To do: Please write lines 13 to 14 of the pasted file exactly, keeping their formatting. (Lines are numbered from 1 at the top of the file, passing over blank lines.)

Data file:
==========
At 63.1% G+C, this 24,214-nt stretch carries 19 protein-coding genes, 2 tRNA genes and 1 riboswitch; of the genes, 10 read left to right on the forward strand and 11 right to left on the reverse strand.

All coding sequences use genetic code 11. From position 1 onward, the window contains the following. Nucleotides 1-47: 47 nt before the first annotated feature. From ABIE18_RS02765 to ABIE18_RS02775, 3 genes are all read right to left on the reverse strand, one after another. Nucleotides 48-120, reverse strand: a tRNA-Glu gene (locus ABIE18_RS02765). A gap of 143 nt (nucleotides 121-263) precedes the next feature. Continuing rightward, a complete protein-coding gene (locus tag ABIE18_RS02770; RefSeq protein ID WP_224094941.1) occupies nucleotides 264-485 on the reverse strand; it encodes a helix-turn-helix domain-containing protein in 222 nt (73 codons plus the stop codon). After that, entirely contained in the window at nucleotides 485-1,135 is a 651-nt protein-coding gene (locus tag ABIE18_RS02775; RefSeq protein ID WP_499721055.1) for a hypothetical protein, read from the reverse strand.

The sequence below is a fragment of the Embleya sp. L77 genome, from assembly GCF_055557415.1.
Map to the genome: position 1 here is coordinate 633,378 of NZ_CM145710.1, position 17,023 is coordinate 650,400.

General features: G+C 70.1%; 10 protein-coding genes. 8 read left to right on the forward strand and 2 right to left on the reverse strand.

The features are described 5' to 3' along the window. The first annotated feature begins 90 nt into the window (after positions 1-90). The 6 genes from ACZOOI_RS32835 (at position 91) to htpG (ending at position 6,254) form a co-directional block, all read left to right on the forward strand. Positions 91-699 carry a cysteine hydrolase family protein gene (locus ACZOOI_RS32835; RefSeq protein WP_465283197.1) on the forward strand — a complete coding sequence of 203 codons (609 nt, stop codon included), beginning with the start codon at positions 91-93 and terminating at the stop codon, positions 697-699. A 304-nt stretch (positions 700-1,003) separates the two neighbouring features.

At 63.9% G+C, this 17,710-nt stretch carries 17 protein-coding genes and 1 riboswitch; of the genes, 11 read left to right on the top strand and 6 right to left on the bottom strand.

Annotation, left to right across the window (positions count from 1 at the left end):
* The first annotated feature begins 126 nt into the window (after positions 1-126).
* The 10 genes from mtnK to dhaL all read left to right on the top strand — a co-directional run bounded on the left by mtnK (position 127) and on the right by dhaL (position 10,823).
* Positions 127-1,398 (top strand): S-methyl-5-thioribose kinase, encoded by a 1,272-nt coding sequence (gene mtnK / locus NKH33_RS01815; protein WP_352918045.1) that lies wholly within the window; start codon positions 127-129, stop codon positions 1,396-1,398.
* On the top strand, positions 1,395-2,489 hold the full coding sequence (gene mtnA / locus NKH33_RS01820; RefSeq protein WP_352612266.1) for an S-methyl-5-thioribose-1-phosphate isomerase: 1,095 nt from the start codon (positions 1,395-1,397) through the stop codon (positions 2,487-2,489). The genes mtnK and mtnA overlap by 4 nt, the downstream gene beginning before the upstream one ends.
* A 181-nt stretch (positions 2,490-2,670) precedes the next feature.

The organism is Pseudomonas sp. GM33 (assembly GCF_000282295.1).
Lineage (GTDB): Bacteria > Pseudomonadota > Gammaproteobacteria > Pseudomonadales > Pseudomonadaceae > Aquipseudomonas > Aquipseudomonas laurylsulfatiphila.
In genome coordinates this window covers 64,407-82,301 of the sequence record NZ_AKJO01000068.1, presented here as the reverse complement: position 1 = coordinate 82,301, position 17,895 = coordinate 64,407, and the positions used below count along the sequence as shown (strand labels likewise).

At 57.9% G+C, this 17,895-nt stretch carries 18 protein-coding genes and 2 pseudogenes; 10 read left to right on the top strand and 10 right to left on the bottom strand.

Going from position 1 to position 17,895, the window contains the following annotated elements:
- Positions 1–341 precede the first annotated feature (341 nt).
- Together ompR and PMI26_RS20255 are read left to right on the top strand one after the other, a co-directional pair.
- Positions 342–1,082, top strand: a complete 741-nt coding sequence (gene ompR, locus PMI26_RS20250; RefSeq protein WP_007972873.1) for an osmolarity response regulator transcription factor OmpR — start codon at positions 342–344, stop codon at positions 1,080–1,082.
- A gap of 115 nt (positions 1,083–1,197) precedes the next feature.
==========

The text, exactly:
* A 181-nt stretch (positions 2,490-2,670) precedes the next feature.

The organism is Pseudomonas sp. GM33 (assembly GCF_000282295.1).